Ronald Nored apparently doesn’t feel pain

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Pete Thamel wrote a terrific piece about Butler and the path that they are taking to try and rise from the middle of the Horizon League to make yet another tournament run this season.

There are a number of juicy nuggets in there. For example, Thamel cites a study that estimates Butler University will make $1 Billion off of their two title game appearances between TV appearance, increased applications, apparel deals and ticket sales. But even before that magical 2009-2010 season, the Bulldogs were chartering planes instead of flying commercial. By comparison, part of UNLV’s loss to TCU on Tuesday night can be pinned on the fact that their flight was delayed and they didn’t get into Dallas until 1:20 am, more than five hours late.

And who’s a mid-major?

My favorite part of the story, however, is about Ronald Nored, Butler’s senior point guard and one the toughest, most-well rounded players — and kids — you will ever come across. Here’s why:

The darkest moment of Butler’s stunning run to the national title game last season came in the parking lot of a CVS in Youngstown, Ohio.

The Bulldogs had just squandered a 10-point lead in the second half against the conference doormat Youngstown State, and a freak hand injury to point guard Ronald Nored added to the insult of their third consecutive defeat. Nored had ripped open his hand on a metal placard on the scorer’s table in the final seconds, and the Youngstown team doctor quickly stitched him up, without anesthetic, after the game. “He literally just started sewing,” Nored said.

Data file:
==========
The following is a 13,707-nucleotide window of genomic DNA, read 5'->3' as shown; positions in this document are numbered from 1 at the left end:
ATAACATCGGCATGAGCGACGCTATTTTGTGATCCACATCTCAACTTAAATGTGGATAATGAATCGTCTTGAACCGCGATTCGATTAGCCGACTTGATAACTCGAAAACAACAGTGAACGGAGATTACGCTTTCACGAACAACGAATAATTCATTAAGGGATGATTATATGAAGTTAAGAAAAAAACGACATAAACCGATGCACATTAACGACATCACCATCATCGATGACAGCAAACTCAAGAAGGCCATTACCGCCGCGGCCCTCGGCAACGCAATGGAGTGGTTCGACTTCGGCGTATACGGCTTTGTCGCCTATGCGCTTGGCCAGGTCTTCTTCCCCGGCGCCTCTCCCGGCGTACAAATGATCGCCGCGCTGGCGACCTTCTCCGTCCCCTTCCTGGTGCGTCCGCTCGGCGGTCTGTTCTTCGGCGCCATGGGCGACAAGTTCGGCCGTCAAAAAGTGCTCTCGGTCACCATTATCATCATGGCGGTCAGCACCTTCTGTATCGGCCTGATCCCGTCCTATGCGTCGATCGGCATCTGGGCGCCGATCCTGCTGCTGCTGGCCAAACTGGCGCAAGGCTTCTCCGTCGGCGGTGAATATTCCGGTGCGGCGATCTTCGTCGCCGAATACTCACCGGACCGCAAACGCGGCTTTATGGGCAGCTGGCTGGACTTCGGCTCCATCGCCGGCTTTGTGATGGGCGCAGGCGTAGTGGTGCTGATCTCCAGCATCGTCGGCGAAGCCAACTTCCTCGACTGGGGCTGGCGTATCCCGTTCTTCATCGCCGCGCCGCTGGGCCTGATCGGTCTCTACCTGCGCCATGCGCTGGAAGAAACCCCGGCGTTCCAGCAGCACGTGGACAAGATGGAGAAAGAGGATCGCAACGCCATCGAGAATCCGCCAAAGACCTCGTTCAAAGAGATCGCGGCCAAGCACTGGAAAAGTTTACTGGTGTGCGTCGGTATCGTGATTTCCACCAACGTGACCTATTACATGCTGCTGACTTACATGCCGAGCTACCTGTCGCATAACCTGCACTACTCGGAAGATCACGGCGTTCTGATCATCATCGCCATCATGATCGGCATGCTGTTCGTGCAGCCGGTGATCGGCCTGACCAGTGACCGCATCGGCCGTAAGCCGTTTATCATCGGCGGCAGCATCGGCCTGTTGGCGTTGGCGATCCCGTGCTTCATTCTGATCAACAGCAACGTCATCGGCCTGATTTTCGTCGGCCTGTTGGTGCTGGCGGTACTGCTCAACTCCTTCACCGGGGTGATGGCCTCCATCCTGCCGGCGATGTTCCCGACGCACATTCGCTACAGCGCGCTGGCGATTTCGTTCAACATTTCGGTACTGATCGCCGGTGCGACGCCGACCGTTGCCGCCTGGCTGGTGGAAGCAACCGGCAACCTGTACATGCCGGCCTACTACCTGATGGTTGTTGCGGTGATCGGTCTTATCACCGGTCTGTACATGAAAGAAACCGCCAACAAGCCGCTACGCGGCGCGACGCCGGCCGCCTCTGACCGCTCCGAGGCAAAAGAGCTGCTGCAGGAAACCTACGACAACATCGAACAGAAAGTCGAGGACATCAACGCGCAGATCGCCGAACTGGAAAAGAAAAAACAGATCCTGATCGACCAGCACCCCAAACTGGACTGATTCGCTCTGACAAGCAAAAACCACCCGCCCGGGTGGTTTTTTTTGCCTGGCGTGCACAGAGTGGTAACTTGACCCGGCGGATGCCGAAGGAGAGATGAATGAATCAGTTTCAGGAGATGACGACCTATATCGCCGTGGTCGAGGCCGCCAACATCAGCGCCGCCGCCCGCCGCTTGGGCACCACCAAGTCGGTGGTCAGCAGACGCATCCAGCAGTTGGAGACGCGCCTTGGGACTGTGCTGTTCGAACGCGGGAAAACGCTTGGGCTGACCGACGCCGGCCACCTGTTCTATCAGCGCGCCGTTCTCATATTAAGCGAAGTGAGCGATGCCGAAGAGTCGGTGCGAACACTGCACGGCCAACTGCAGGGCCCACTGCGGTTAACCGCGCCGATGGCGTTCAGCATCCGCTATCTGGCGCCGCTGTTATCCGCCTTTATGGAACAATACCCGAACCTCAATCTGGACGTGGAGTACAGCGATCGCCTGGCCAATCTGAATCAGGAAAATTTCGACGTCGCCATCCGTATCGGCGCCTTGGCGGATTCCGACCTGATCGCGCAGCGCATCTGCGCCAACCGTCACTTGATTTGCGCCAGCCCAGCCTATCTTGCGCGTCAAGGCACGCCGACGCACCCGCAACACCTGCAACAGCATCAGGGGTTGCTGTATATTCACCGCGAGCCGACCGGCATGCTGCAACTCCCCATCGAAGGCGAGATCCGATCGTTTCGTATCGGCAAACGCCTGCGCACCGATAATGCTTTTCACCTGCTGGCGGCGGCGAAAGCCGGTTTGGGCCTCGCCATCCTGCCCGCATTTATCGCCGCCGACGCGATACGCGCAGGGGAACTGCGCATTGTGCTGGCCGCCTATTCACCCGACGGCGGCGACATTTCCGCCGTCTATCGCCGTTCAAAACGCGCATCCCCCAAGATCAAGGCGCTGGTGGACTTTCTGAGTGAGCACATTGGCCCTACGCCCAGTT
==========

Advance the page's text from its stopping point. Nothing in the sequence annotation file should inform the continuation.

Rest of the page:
Nored still needed an antibiotic, though, which was why the team bus idled for a half-hour while the trainer Ryan Galloy fetched Nored’s medication.

It just so happens that this story came out all of 10 days after Nored tripped and fell, faceplanting onto the court and doing this to his tooth. (WARNING: DO NOT click that link if you are at all squeamish.)

The mind of a coach and the heart of an MMA fighter.

And you wonder why so many fans and writers are enamored with this young man.

Rob Dauster is the editor of the college basketball website Ballin’ is a Habit. You can find him on twitter @ballinisahabit.